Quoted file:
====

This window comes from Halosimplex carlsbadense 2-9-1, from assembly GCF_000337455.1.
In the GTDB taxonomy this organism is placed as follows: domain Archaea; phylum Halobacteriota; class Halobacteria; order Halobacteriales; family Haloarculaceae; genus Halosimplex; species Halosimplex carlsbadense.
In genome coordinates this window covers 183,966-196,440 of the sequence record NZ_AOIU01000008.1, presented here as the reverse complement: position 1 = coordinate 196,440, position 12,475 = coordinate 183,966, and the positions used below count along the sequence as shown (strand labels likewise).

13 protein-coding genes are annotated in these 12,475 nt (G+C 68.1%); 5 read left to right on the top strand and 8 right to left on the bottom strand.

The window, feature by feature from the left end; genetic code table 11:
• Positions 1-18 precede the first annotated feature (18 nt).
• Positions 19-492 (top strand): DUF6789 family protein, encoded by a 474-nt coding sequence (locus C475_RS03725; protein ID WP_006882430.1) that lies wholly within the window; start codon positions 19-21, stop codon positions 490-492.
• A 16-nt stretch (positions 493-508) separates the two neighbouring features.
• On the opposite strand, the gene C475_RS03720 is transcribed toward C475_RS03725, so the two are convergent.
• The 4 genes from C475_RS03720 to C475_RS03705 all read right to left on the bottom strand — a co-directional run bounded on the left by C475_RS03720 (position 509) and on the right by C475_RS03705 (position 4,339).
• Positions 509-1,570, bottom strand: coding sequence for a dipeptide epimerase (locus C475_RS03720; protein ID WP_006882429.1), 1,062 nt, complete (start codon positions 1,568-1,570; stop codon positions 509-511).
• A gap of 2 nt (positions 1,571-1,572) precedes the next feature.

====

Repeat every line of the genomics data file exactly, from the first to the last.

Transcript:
This window comes from Halosimplex carlsbadense 2-9-1, from assembly GCF_000337455.1.
In the GTDB taxonomy this organism is placed as follows: domain Archaea; phylum Halobacteriota; class Halobacteria; order Halobacteriales; family Haloarculaceae; genus Halosimplex; species Halosimplex carlsbadense.
In genome coordinates this window covers 183,966-196,440 of the sequence record NZ_AOIU01000008.1, presented here as the reverse complement: position 1 = coordinate 196,440, position 12,475 = coordinate 183,966, and the positions used below count along the sequence as shown (strand labels likewise).

13 protein-coding genes are annotated in these 12,475 nt (G+C 68.1%); 5 read left to right on the top strand and 8 right to left on the bottom strand.

The window, feature by feature from the left end; genetic code table 11:
• Positions 1-18 precede the first annotated feature (18 nt).
• Positions 19-492 (top strand): DUF6789 family protein, encoded by a 474-nt coding sequence (locus C475_RS03725; protein ID WP_006882430.1) that lies wholly within the window; start codon positions 19-21, stop codon positions 490-492.
• A 16-nt stretch (positions 493-508) separates the two neighbouring features.
• On the opposite strand, the gene C475_RS03720 is transcribed toward C475_RS03725, so the two are convergent.
• The 4 genes from C475_RS03720 to C475_RS03705 all read right to left on the bottom strand — a co-directional run bounded on the left by C475_RS03720 (position 509) and on the right by C475_RS03705 (position 4,339).
• Positions 509-1,570, bottom strand: coding sequence for a dipeptide epimerase (locus C475_RS03720; protein ID WP_006882429.1), 1,062 nt, complete (start codon positions 1,568-1,570; stop codon positions 509-511).
• A gap of 2 nt (positions 1,571-1,572) precedes the next feature.